Nina Hastie celebrates South Africa’s progressive Constitution and how the right to freedom of expression is a pillar of democracy in South Africa.
I’m a professional comedian. That’s my job. It’s my right to have this job. It would not have been possible before 1994. Gathering in groups of many races, late at night, talking politics and dissecting the government! Our world-class Constitution has paved the way for the youth to be able to work in the fields of their choice.
Before democracy we were censored on many levels – the music played on our radios, the shows and movies that were allowed to be played in our cinemas. We are finally making and playing our own films, telling our own stories – we even have our own actors playing our own heroes as with Thabo Rametsi playing freedom fighter, Solomon Mahlangu.
The knock on effect of our own stories being taken away left a nation with a low self-esteem… everybody thinking that they didn’t deserve to be heard. What a travesty, as the only democratic country that has had a moderately peaceful transition into democracy in the world!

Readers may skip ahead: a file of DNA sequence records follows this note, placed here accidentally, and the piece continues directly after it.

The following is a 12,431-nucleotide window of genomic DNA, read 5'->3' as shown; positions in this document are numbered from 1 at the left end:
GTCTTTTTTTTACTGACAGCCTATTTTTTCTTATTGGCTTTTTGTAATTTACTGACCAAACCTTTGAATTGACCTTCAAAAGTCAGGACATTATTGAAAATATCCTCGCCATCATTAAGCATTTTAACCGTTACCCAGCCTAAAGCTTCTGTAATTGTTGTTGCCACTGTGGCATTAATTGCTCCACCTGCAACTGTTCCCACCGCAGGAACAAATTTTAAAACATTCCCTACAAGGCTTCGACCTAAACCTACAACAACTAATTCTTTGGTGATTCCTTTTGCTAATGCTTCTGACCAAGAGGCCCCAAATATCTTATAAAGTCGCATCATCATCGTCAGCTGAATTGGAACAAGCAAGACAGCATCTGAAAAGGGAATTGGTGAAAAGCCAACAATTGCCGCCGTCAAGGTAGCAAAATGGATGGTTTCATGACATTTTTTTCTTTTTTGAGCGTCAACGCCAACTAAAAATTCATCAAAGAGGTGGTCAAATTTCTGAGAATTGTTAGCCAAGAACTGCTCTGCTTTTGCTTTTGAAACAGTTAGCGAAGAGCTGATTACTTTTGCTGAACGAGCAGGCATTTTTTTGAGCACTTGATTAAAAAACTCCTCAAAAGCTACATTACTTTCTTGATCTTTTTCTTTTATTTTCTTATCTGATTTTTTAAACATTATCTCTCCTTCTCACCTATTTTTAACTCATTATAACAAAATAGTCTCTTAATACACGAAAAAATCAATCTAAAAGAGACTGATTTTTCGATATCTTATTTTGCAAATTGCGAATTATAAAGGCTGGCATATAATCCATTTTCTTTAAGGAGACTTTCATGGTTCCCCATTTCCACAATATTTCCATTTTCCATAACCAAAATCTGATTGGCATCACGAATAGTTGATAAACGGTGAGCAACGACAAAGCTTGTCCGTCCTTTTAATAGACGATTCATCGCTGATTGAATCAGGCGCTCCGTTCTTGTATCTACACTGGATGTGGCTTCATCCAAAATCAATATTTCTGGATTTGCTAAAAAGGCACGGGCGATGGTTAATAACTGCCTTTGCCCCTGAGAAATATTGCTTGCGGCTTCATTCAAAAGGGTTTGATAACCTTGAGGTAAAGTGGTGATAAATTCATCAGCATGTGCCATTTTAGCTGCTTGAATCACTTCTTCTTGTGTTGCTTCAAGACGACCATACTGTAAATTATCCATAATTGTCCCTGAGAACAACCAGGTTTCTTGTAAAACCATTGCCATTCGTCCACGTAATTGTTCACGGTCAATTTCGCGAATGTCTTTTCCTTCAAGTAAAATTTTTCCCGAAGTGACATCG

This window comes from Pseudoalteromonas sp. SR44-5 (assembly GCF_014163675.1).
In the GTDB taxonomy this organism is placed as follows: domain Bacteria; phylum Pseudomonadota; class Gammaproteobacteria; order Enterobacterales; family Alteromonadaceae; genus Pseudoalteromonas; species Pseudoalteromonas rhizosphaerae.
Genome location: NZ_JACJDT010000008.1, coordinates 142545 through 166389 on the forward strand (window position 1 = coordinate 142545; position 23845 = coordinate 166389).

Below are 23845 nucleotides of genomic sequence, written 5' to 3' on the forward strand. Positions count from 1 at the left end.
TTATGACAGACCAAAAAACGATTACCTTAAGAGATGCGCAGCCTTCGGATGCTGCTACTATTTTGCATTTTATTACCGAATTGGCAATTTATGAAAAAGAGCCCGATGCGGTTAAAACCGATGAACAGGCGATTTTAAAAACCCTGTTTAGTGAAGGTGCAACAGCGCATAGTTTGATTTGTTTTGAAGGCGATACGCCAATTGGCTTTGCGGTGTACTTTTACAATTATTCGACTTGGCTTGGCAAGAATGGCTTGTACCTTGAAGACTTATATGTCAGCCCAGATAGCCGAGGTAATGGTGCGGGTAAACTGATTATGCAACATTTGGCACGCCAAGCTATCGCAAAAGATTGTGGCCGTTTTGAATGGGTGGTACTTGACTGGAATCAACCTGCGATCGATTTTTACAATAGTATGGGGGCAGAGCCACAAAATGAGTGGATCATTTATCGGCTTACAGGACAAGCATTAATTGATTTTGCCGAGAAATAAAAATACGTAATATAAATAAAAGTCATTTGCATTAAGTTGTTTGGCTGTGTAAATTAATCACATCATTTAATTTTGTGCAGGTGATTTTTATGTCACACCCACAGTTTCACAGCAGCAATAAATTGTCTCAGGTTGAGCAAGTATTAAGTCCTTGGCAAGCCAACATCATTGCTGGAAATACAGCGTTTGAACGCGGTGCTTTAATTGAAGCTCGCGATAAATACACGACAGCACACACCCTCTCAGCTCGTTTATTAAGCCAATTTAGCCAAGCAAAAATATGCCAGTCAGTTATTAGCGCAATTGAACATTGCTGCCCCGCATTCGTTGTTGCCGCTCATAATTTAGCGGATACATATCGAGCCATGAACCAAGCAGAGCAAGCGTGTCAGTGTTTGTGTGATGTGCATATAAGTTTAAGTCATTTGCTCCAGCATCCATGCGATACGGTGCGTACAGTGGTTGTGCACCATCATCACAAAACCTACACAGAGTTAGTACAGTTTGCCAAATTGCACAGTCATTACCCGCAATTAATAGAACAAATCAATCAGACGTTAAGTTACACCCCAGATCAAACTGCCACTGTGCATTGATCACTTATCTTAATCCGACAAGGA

We need to make sure we protect this Constitution and make sure that the guardians of our Constitution maintain our freedom because without being able to express ourselves, we are not free.
There is also a fine line between freedom of expression and hate speech, freedom which needs not be abused. Your freedom does not allow you to oppress another person. I read a tweet that Khaya Dlanga posted regarding a Microsoft study about South Africa’s digital behaviour – that South Africans treat each other with the least amount of respect and dignity online.
This made me very sad, it made me realise that we confuse our freedom with power. We have a long way to go, and the only way we are going to get there is by honouring our magnificent Constitution, that was written by our struggle forefathers ensuring that we would truly be a free country. Let’s empower ourselves with knowledge, and respect for our Constitution. It was put in place not only to free us, but to protect us, from ourselves.
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